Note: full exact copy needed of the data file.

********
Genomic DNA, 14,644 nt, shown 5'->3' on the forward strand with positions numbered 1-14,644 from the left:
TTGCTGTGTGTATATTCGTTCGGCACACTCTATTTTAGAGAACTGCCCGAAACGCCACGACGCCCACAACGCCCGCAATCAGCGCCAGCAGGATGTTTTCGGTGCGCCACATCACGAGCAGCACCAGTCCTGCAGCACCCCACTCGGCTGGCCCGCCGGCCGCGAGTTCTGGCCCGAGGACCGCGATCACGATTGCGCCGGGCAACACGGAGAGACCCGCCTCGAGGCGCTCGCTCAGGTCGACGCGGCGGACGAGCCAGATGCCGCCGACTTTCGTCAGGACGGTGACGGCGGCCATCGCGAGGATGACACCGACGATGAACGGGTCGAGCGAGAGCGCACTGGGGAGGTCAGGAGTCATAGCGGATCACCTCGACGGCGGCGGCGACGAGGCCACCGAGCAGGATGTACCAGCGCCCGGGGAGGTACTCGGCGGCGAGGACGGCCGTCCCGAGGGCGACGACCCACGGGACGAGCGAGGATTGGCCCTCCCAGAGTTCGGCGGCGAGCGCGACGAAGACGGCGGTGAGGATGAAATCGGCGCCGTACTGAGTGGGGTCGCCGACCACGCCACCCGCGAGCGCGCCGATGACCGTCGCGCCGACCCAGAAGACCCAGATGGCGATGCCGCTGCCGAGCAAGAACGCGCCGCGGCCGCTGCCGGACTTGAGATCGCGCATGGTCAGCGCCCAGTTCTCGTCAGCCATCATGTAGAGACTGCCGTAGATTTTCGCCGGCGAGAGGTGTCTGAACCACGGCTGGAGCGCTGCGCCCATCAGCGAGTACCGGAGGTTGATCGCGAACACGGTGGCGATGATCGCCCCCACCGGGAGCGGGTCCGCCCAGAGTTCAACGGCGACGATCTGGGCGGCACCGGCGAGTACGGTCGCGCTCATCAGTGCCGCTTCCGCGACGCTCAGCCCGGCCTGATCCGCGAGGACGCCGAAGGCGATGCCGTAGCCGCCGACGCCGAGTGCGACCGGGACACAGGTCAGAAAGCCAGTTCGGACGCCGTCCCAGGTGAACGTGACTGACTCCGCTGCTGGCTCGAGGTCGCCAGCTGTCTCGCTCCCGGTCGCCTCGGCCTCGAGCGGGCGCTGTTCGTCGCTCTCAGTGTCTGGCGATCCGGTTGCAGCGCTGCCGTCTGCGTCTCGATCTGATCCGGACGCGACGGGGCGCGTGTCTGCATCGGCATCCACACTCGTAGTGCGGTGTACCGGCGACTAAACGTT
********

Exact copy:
Genomic DNA, 14,644 nt, shown 5'->3' on the forward strand with positions numbered 1-14,644 from the left:
TTGCTGTGTGTATATTCGTTCGGCACACTCTATTTTAGAGAACTGCCCGAAACGCCACGACGCCCACAACGCCCGCAATCAGCGCCAGCAGGATGTTTTCGGTGCGCCACATCACGAGCAGCACCAGTCCTGCAGCACCCCACTCGGCTGGCCCGCCGGCCGCGAGTTCTGGCCCGAGGACCGCGATCACGATTGCGCCGGGCAACACGGAGAGACCCGCCTCGAGGCGCTCGCTCAGGTCGACGCGGCGGACGAGCCAGATGCCGCCGACTTTCGTCAGGACGGTGACGGCGGCCATCGCGAGGATGACACCGACGATGAACGGGTCGAGCGAGAGCGCACTGGGGAGGTCAGGAGTCATAGCGGATCACCTCGACGGCGGCGGCGACGAGGCCACCGAGCAGGATGTACCAGCGCCCGGGGAGGTACTCGGCGGCGAGGACGGCCGTCCCGAGGGCGACGACCCACGGGACGAGCGAGGATTGGCCCTCCCAGAGTTCGGCGGCGAGCGCGACGAAGACGGCGGTGAGGATGAAATCGGCGCCGTACTGAGTGGGGTCGCCGACCACGCCACCCGCGAGCGCGCCGATGACCGTCGCGCCGACCCAGAAGACCCAGATGGCGATGCCGCTGCCGAGCAAGAACGCGCCGCGGCCGCTGCCGGACTTGAGATCGCGCATGGTCAGCGCCCAGTTCTCGTCAGCCATCATGTAGAGACTGCCGTAGATTTTCGCCGGCGAGAGGTGTCTGAACCACGGCTGGAGCGCTGCGCCCATCAGCGAGTACCGGAGGTTGATCGCGAACACGGTGGCGATGATCGCCCCCACCGGGAGCGGGTCCGCCCAGAGTTCAACGGCGACGATCTGGGCGGCACCGGCGAGTACGGTCGCGCTCATCAGTGCCGCTTCCGCGACGCTCAGCCCGGCCTGATCCGCGAGGACGCCGAAGGCGATGCCGTAGCCGCCGACGCCGAGTGCGACCGGGACACAGGTCAGAAAGCCAGTTCGGACGCCGTCCCAGGTGAACGTGACTGACTCCGCTGCTGGCTCGAGGTCGCCAGCTGTCTCGCTCCCGGTCGCCTCGGCCTCGAGCGGGCGCTGTTCGTCGCTCTCAGTGTCTGGCGATCCGGTTGCAGCGCTGCCGTCTGCGTCTCGATCTGATCCGGACGCGACGGGGCGCGTGTCTGCATCGGCATCCACACTCGTAGTGCGGTGTACCGGCGACTAAACGTT